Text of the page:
The history textbooks I read in middle and high school were not particularly memorable. What I do vividly remember from social studies and history classes, however, are the guest speakers who visited, the interviews we listened to, the documentaries we watched, and the debates we had as a class. Those moments most likely stick out in my mind because the history in the textbook that seemed distant and detached became personal and immediate through hearing and discussing peoples’ firsthand experiences. Now, as I focus on K-12 educational materials in my graduate studies and as a field scholar here at the SOHP, I am excited by the incredible potential of oral history to bring history to life in the classroom.

Last summer, the SOHP partnered with Carolina K-12 to host The Carolina Oral History Teaching Fellows program. Middle and high school teachers from across North Carolina gathered here at UNC-Chapel Hill for a three-day seminar, which focused on oral history and the Civil Rights Movement. The teachers then returned home, worked on creating lesson plans using oral history clips from our archive, and several weeks later, returned to Chapel Hill to share their work with one another.

The lesson plans that resulted from the program creatively delve into complex topics relating to the Civil Rights Movement like voting rights, education, and disenfranchisement, just to name a few. Each lesson weaves multiple voices together in oral history-based classroom activities, providing students with the opportunity to examine primary sources, evaluate historical events from diverse perspectives, and extend their critical thinking. Oral history as a pedagogical tool is unique in its ability to convey the impact of historical events on personal and community levels, garnering deeper understanding and empathy among student listeners.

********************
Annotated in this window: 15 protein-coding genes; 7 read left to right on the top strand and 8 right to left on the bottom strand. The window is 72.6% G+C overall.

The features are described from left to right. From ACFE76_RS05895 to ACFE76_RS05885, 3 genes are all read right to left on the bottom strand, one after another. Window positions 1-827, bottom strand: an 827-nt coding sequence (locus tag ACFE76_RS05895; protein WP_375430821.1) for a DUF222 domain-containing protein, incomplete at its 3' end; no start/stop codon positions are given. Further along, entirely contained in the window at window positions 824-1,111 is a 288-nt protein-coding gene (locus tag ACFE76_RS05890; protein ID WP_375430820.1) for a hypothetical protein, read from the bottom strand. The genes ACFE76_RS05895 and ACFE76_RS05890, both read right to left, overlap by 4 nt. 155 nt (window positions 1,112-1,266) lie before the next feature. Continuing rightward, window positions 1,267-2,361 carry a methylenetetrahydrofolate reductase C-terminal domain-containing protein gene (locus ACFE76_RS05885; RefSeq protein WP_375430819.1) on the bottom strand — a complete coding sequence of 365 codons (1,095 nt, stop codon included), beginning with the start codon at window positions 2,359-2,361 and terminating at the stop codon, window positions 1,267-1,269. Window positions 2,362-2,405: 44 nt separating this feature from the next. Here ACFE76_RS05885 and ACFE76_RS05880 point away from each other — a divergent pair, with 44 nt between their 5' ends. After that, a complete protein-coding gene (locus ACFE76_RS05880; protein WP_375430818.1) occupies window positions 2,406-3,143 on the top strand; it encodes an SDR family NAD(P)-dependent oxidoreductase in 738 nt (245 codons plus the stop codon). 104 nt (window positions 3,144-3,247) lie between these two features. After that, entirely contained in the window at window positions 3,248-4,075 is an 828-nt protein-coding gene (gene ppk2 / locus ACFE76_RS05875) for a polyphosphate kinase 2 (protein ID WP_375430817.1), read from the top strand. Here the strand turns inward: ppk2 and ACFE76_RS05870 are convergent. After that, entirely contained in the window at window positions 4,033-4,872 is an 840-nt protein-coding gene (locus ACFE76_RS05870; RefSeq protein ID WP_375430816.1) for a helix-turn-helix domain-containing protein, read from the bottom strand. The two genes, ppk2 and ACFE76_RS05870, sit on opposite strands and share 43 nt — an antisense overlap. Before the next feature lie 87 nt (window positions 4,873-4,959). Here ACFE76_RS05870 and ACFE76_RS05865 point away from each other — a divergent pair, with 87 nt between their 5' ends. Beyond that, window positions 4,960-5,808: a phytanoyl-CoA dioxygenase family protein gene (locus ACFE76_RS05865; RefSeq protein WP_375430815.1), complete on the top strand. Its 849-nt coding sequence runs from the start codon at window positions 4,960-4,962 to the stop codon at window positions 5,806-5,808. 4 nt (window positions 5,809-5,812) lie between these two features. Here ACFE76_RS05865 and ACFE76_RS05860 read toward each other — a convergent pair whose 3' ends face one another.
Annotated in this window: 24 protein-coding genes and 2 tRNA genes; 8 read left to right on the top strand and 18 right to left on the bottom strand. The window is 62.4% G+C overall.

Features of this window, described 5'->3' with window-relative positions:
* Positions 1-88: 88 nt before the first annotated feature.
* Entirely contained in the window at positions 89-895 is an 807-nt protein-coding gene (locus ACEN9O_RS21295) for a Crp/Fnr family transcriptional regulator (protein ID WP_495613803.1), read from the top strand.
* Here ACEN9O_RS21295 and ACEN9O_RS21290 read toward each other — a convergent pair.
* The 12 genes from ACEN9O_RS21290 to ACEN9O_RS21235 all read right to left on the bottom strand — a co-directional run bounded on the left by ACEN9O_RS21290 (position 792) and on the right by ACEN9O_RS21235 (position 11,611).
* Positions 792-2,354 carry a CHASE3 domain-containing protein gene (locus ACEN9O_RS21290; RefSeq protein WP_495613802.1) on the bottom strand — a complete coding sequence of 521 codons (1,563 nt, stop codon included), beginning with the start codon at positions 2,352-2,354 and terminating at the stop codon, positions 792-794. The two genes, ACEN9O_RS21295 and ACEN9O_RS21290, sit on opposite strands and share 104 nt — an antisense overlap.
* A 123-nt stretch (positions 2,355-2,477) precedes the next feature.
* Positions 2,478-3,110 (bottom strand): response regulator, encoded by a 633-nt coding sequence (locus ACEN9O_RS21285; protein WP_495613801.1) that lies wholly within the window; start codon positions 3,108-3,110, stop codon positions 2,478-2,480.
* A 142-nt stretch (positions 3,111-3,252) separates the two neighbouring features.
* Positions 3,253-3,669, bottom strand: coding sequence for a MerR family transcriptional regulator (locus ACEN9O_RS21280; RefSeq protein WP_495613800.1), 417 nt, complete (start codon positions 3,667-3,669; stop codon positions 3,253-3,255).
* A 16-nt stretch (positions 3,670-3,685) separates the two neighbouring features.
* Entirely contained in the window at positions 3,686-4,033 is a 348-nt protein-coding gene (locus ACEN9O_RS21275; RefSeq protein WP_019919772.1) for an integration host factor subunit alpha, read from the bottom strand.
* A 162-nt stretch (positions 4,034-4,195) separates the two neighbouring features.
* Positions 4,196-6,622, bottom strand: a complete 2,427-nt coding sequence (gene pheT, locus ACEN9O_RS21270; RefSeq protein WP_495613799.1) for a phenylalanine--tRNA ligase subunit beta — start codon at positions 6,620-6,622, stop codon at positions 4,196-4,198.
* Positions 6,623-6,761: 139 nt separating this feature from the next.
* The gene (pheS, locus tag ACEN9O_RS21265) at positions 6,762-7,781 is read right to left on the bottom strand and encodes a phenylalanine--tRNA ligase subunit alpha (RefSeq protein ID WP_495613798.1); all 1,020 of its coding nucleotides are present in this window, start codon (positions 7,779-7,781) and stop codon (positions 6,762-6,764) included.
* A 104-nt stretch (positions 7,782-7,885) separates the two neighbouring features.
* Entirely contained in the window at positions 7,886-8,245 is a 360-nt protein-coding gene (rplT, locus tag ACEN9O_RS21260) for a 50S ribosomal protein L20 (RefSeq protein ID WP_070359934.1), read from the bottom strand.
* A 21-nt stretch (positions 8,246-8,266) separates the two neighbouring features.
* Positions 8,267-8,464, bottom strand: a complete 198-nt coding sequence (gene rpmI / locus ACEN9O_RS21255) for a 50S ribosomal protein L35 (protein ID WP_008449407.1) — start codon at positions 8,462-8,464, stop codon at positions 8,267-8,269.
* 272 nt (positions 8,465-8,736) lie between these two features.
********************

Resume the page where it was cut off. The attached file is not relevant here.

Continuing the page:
I have been working with Christie Norris, the Director of K-12 Outreach for the NC Civic Education Consortium, to edit the lesson plans and make them available to teachers as a free resources online via the SOHP’s and Carolina K-12’s websites. As I read through the lessons and listened to the accompanying interview clips over the past weeks, I was absorbed by the materials. Listening to Pauli Murray, for example, describe her many trailblazing accomplishments, I was floored by her persistence and powerful outlook on civil rights and citizenship as well as how little I had known about her previously. It is easy to become engrossed in listening to someone tell their story, and I am excited for students to experience the lessons I have been reading in the classroom. These lessons will be memorable, I am sure.